Carroll v Fearon & ors established that negligence by a tyre manufacturer, involving potentially lethal tyre defects, could be demonstrated by overwhelming evidence of a defective manufacturing process or another specific negligent act being responsible for the defect, and defines manufacturers' responsibilities in cases of products causing injury.
The case arose out of a road traffic accident in which a car's tyre burst. The car veered into the opposite lane, where it collided with the car in which the Carroll family was travelling. Mrs Carroll sustained a severe brain injury and facial damage, and all the family was injured.
At trial, there was copious evidence relating to the specification of the tyre, the manu- facturing process and previous complaints – Dunlop having previously lost contested applications for specific discovery.
It was accepted that the tyre had suffered catastrophic tread strip. It was alleged this was because of a defect in manufacture. Dunlop contended the tread strip was due to abuse of the tyre by running it under-inflated for significant distances, which the judge rejected. Dunlop accepted the tread strip, but alleged that the defect was caused by supply of externally generated parts and it produced no evidence it had adequate quality control.
The judge found the tread strip was caused by inadequate rubber penetration of the steel cords of the tyre, producing inadequate adhesion. He did not have to identify which act or omission during manufacture caused this. In the Court of Appeal, Dunlop suggested there might have been defects in the rubber or brass covering on the steel cords which might have been inadequate to produce proper bonding.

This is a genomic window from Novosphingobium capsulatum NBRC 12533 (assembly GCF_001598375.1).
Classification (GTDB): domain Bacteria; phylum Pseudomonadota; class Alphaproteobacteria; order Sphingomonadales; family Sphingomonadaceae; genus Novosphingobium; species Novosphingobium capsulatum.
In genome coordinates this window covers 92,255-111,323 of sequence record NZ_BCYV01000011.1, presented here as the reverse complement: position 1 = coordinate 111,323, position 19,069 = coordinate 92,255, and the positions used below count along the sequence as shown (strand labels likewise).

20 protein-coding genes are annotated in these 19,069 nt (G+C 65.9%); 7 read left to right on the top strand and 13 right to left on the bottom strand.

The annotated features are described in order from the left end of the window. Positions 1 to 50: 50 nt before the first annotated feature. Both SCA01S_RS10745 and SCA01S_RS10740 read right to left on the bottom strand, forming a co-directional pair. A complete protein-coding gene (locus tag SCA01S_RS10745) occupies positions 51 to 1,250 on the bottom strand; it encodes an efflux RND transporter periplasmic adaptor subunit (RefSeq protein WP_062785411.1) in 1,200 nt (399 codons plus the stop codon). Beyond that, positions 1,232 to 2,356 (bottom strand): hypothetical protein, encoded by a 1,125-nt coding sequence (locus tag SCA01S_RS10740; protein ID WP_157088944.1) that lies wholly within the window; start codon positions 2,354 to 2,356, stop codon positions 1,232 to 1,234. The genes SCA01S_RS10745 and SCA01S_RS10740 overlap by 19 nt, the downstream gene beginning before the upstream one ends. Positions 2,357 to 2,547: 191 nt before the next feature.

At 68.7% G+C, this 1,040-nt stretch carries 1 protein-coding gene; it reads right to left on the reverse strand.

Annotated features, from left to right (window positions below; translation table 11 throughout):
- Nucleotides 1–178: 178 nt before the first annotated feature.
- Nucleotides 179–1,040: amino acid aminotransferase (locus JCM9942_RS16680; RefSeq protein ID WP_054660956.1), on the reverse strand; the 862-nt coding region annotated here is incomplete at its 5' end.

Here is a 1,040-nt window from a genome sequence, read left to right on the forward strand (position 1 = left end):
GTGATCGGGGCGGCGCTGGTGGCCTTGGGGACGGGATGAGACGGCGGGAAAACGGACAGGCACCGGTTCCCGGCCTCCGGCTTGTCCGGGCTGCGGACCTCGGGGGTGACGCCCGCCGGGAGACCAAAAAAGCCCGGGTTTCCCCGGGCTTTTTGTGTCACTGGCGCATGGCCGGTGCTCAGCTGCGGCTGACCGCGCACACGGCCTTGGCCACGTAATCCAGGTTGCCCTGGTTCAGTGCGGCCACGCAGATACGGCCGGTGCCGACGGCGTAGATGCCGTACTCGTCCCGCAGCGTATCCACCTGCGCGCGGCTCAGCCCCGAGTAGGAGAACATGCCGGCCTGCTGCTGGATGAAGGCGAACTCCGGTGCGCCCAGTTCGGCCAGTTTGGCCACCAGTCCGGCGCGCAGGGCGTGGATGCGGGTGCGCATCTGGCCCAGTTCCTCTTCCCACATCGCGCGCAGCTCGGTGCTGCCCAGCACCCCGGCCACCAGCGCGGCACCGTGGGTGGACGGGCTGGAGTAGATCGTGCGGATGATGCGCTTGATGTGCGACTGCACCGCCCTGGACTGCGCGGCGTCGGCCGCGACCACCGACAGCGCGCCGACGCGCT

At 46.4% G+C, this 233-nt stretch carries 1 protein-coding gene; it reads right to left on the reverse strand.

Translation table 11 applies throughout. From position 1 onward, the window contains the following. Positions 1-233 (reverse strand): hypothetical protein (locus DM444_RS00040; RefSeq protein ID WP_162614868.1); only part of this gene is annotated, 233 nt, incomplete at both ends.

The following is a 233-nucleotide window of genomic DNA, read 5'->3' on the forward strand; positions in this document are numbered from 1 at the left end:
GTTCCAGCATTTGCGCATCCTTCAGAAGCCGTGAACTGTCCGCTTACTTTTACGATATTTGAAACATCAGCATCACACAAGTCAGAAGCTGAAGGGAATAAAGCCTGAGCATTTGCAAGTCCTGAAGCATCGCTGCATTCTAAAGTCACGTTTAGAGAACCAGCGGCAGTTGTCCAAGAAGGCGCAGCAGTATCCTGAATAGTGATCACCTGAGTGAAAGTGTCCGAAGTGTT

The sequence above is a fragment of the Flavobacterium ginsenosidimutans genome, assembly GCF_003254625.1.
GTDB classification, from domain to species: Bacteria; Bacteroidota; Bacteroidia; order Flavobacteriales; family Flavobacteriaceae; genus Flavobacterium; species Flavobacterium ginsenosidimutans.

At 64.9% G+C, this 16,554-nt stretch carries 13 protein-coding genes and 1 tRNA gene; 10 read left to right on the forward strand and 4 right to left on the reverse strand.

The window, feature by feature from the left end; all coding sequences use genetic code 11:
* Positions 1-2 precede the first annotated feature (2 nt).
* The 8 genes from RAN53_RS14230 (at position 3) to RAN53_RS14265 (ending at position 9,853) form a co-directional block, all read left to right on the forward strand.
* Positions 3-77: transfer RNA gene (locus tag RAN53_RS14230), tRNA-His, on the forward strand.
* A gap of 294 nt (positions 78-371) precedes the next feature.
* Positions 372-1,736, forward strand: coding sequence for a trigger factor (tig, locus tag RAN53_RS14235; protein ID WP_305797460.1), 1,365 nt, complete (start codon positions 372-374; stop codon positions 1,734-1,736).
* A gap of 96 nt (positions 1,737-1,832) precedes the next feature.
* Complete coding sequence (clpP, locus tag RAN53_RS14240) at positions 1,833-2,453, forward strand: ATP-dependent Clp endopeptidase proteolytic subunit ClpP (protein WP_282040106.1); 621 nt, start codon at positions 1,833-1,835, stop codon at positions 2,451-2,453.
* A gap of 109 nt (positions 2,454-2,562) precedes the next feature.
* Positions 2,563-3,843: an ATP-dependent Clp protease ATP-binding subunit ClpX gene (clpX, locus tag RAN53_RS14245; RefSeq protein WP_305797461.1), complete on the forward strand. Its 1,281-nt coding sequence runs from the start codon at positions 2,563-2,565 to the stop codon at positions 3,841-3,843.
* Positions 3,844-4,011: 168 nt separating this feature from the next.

It accepted it had not adduced evidence previously but argued that this was the claimant's responsibility. It alleged that the failure must have arisen in a process over which Dunlop had no control.
The Court of Appeal rejected these suggestions and made these findings:
It affirmed Grant v Australian Knitting Mills (1936).
A manufacturer cannot be held liable in negligence for damage resulting from a defect which could not have been avoided or detected by reasonable precautions, where he can prove the problem was caused by a reputable supplier providing unsatisfactory materials which remained undetected by reasonable quality control procedures.
If a manufacturer fails to investigate third-party claims at the time a claim arises against him, and/or adduce evidence of a reasonable quality control process, he does so at his peril.